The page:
After a slow start to the final table of the 2009 World Series of Poker (WSOP) Main Event, British poker player James Akenhead and American Kevin Schaffel were eliminated in ninth place and eighth place, respectively.

In Akenhead’s final hand of the 2009 WSOP Main Event, the Brit shoved pre-flop with pocket threes and Schaffel made the call with a wired pair of nines. Each of the 1,000-plus spectators in attendance was on their feet for what could be the first bust out of the tournament in November. The flop came 10-2-7, with the crowd in awe that the deuce was actually a three, which would have given Akenhead a set. Akenhead needed a three or running clubs for a flush, but the board filled out 2-9, giving us our first elimination of the day.

The crowd gave Akenhead a standing ovation, as the former train conductor hugged Schaffel and then exited the Penn and Teller Theater at the Rio.

Shortly thereafter, two fans of Michigan pro Joe Cada became involved in a fight in the seating area right behind the media’s orchestra section. According to coverage found on, “The fans were part of the group of Cada supporters that have been heavily frequenting the bar on breaks. Security made quick work of removing them from the building to keep things under control.”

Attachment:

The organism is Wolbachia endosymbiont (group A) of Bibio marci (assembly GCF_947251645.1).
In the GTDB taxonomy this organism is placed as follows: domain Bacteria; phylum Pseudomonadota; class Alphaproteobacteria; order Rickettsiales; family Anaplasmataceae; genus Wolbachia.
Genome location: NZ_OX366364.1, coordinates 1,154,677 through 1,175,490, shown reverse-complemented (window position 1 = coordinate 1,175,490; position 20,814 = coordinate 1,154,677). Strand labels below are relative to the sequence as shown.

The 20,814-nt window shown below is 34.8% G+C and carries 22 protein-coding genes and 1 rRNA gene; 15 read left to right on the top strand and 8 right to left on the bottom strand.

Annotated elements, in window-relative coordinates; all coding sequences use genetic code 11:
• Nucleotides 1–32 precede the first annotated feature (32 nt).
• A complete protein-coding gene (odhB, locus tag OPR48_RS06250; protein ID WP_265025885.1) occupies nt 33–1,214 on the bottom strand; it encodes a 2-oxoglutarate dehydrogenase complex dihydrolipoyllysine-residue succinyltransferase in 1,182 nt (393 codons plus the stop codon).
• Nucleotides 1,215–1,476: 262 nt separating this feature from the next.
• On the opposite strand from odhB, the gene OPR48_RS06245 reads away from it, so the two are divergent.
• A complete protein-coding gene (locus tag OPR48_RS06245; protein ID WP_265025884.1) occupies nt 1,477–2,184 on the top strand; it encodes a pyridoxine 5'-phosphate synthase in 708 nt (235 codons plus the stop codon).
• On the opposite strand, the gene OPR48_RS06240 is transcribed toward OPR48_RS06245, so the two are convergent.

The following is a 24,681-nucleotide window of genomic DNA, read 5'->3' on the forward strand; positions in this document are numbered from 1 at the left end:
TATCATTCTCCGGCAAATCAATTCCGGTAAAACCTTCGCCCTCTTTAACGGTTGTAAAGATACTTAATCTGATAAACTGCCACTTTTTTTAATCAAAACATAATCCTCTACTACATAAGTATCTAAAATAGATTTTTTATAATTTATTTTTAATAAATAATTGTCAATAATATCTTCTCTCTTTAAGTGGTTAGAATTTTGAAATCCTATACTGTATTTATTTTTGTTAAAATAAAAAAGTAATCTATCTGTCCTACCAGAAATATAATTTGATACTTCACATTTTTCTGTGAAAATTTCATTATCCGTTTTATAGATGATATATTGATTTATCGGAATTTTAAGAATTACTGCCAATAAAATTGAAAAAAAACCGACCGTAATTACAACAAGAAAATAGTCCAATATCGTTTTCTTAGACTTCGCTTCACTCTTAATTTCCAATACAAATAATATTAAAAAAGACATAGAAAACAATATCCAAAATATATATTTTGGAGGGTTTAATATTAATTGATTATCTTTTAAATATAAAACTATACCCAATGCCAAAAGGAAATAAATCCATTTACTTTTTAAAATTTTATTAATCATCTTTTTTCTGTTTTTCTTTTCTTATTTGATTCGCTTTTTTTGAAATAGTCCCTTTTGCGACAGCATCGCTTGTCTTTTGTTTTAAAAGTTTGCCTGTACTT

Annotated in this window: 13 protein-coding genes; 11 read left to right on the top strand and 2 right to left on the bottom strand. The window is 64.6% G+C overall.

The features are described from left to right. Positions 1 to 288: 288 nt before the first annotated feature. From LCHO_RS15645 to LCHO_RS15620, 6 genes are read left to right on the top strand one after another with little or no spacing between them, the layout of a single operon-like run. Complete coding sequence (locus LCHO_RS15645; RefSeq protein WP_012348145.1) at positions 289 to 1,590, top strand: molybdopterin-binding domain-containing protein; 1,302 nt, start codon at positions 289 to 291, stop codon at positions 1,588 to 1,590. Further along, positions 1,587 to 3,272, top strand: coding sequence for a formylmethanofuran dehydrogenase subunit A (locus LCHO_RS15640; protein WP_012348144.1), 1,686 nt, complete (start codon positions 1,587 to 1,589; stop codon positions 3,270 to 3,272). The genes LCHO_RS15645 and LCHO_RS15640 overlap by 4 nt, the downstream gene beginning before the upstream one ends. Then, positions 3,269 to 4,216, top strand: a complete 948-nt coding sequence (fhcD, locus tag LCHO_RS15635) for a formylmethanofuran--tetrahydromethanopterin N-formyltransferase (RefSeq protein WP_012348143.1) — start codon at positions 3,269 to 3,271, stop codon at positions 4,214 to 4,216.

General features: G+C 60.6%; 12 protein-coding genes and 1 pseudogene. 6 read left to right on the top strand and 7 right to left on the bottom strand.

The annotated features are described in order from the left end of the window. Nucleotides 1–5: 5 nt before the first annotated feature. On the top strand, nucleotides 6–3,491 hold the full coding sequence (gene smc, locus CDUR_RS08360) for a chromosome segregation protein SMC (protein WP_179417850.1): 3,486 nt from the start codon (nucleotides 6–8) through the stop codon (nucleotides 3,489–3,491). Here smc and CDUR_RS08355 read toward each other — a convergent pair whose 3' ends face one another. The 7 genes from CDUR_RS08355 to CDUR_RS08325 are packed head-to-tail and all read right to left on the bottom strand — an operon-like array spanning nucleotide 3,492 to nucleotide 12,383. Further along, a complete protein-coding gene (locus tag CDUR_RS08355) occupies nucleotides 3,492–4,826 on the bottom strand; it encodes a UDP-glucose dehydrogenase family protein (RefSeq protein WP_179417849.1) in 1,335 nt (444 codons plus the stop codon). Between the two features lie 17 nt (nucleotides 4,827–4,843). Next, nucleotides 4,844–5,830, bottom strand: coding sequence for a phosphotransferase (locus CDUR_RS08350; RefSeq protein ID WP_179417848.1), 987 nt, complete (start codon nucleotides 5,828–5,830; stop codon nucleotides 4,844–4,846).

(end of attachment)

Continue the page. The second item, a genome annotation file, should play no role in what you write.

Then, Schaffel hit the rails after getting his chips in for the second time pre-flop with pocket aces against pocket kings. This time, Eric Buchman held the inferior pocket pair, but spiked top set on a K-Q-J flop. The turn was another king, giving Buchman quads and eliminating Schaffel in eighth place. Schaffel told reporters following his exit, “If you’re not going to shove it in with aces, what are you going to shove it in with? I shoved with aces against kings twice and was right back in it. I would have been right behind Darvin Moon in chips and there’s nothing you can do.”

Schaffel had doubled through Akenhead with kings against aces earlier this afternoon. On his strategy heading into the day, Schaffel explained, “My plan was to play the same way as I had been playing, which was basically playing good cards. I didn’t have any hands until the two aces, so I just played the way I always played.” Schaffel jokingly told the assembled media that he did not want to discuss poker in his post-tournament press conference. A throng of Schaffel supporters gathered around him in the concourse outside the theater, giving him a rousing ovation when he emerged from backstage.

Moon continues to lead the WSOP Main Event with 58 million chips. However, Buchman is hot on his heels with 53 million. Seven players remain.

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